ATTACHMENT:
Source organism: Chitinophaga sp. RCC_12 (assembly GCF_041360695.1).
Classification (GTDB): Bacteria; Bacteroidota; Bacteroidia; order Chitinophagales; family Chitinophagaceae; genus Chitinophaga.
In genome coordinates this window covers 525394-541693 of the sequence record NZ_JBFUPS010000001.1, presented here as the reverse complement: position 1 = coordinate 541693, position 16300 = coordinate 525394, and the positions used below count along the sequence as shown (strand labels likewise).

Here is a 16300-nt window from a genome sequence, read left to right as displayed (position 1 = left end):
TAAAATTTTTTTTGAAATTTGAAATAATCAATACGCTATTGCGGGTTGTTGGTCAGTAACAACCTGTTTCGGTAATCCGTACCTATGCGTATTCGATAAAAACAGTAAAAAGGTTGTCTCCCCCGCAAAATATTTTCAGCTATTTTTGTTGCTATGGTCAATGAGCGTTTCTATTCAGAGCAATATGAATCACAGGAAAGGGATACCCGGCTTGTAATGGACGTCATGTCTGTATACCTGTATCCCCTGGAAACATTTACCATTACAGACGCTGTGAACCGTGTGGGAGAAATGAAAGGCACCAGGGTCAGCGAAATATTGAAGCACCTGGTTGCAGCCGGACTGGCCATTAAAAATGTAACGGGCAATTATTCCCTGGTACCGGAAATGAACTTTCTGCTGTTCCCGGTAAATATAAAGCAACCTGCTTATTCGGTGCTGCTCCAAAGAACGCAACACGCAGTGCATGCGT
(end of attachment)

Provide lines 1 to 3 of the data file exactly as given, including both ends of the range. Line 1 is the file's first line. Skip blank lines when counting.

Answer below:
Source organism: Chitinophaga sp. RCC_12 (assembly GCF_041360695.1).
Classification (GTDB): Bacteria; Bacteroidota; Bacteroidia; order Chitinophagales; family Chitinophagaceae; genus Chitinophaga.
In genome coordinates this window covers 525394-541693 of the sequence record NZ_JBFUPS010000001.1, presented here as the reverse complement: position 1 = coordinate 541693, position 16300 = coordinate 525394, and the positions used below count along the sequence as shown (strand labels likewise).